Among the 17 types of “courses, books, or study guides” circumscribed in the measure are those concerning “approaching LGBT issues in the workplace,” “understanding and supporting LGBTQ+ employees,” “becoming an ally to all,” “conversations with LGBTQ+ leaders on the power of identity,” and “creating an inclusive work community” for transgender employees.

Democratic Congressional Campaign Committee Spokesperson Viet Shelton condemned House Republicans’ passage of the amendment in a statement shared with the Washington Blade:

“In a clear indication that so-called moderate Republicans are now completely controlled by their extreme fringes, they are now passing such blatantly homophobic legislation that mandates federal employees be discriminated against in the workplace,” he said. “Their focus on these hateful policies while ignoring middle class families struggling with rising costs is why they will lose their majority in Congress next year.”

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Federal Government

Federal government prepares for looming shutdown

White House warns of ‘damaging impacts across the country’

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U.S. Capitol Building (Washington Blade photo by Michael Key)

However remote they were on Monday, odds of avoiding a government shutdown were narrowed by Thursday evening as House Republicans continued debate over their hyper-partisan appropriations bills that stand no chance of passage by the Upper Chamber.

As lawmakers in the Democratic controlled Senate forged ahead with a bipartisan stop-gap spending measure that House GOP leadership had vowed to reject, the federal government began bracing for operations to grind to a halt on October 1.

This would mean hundreds of thousands of workers are furloughed as more than 100 agencies from the State Department to the Advisory Council on Historic Preservation roll out contingency plans maintained by the White House Office of Management and Budget. On Thursday the Office of Personnel Management sent out memos to all agencies instructing them to ready for a shutdown on Sunday.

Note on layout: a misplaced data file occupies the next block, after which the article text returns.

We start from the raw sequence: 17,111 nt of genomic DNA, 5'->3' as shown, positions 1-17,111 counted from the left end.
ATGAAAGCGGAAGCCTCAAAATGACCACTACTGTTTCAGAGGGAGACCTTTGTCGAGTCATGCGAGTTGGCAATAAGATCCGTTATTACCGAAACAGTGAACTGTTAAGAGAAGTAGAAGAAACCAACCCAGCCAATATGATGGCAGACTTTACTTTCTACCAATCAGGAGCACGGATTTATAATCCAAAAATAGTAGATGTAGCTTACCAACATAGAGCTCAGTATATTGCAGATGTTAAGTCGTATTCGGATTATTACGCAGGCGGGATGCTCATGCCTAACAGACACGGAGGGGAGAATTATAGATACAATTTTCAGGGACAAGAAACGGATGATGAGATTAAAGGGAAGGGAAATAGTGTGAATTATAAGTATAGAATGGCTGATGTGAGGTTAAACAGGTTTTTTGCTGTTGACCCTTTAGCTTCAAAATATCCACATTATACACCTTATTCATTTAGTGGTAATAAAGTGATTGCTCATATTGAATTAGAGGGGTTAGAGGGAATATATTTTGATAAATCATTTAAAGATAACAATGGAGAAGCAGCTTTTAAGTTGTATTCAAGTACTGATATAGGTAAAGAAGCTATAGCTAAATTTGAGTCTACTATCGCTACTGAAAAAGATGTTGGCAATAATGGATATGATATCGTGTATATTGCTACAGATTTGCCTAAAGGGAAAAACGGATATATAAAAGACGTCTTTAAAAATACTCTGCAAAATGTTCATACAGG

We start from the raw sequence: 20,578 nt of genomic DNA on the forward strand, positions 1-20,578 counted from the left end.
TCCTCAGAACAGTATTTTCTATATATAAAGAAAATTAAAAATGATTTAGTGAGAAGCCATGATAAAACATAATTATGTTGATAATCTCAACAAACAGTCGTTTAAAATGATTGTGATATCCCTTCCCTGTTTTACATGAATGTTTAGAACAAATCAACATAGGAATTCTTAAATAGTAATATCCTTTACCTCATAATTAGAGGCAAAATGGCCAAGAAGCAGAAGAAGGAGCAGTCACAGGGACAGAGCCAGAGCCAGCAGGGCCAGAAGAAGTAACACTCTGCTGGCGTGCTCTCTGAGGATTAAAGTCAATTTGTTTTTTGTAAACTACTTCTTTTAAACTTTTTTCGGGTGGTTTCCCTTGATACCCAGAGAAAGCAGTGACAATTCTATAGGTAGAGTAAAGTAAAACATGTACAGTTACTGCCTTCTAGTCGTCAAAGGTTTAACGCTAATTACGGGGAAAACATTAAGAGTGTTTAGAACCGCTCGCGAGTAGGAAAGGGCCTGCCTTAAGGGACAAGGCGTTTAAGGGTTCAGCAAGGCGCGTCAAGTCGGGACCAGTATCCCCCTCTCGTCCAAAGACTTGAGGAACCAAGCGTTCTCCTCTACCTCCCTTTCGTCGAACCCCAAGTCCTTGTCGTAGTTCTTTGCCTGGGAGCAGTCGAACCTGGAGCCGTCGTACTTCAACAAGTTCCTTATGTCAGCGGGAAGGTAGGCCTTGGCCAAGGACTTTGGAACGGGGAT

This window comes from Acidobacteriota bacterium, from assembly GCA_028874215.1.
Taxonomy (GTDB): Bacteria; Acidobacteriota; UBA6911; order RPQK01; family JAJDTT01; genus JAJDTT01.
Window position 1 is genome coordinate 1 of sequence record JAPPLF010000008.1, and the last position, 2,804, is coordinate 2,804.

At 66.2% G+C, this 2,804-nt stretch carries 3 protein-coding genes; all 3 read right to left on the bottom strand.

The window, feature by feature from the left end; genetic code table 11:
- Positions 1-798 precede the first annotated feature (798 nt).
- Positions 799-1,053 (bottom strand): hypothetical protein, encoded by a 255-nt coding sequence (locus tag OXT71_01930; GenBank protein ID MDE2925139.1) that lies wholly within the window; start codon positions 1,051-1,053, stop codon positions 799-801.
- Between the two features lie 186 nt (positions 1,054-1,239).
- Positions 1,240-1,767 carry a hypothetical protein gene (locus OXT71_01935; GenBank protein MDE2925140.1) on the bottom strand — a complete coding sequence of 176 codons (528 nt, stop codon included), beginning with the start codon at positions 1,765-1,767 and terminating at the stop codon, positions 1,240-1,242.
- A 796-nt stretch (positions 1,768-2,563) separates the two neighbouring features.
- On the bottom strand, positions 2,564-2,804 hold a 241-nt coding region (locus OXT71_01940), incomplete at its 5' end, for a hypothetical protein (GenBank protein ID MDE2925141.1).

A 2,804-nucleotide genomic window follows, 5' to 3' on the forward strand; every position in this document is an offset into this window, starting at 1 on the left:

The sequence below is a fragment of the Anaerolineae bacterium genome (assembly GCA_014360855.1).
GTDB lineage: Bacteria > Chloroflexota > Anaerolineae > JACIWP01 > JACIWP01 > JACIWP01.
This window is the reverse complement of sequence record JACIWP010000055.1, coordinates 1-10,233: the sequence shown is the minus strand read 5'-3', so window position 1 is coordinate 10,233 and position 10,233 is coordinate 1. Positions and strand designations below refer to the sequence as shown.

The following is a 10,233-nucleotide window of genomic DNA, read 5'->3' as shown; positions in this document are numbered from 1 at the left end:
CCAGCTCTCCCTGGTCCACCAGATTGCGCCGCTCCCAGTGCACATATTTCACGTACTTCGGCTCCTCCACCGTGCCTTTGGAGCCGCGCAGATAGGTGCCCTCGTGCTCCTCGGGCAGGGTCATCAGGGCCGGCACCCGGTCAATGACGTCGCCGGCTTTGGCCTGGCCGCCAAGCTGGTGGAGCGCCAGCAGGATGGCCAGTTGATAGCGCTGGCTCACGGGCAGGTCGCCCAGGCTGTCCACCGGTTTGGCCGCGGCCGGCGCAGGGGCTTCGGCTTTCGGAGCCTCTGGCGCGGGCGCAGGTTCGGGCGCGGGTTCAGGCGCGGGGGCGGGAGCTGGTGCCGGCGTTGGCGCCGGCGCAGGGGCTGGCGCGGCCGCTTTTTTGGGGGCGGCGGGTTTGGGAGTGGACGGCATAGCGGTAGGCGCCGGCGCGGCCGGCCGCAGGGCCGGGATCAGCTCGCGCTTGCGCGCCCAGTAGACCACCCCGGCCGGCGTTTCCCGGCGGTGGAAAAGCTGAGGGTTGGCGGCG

Before 1980, operations would continue per usual in cases where Congress failed to break an impasse over spending, as lapses in funding tended to last only a few days before lawmakers brokered a deal.

Since then, the government has shut down more than a dozen times and the duration has tended to become longer and longer.

“Across the United States, local news outlets are reporting on the harmful impacts a potential government shutdown would have on American families,” the White House wrote in a release on Thursday featuring a roundup of reporting on how the public might be affected.

“With just days left before the end of the fiscal year, extreme House Republicans are playing partisan games with peoples’ lives and marching our country toward a government shutdown that would have damaging impacts across the country,” the White House said.

The nature and extent of that damage will depend on factors including how long the impasse lasts, but the Biden-Harris administration has warned of some consequences the American public is likely to face.

Transportation Secretary Pete Buttigieg, for example, warned: “There is no good time for a government shutdown, but this is a particularly bad time for a government shutdown, especially when it comes to transportation.”

Amid the shortage of air traffic controllers and efforts to modernize aviation technology to mitigate flight delays and cancellations, a government shutdown threatens to “make air travel even worse,” as Business Insider wrote in a headline Thursday.

Democratic lawmakers including California Congresswoman Barbara Lee and Maxine Waters, meanwhile, have sounded the alarm in recent weeks over the consequences for the global fight against AIDS amid the looming expiration, on Oct. 1, of funding for PEPFAR, the President’s Emergency Plan for AIDS Relief.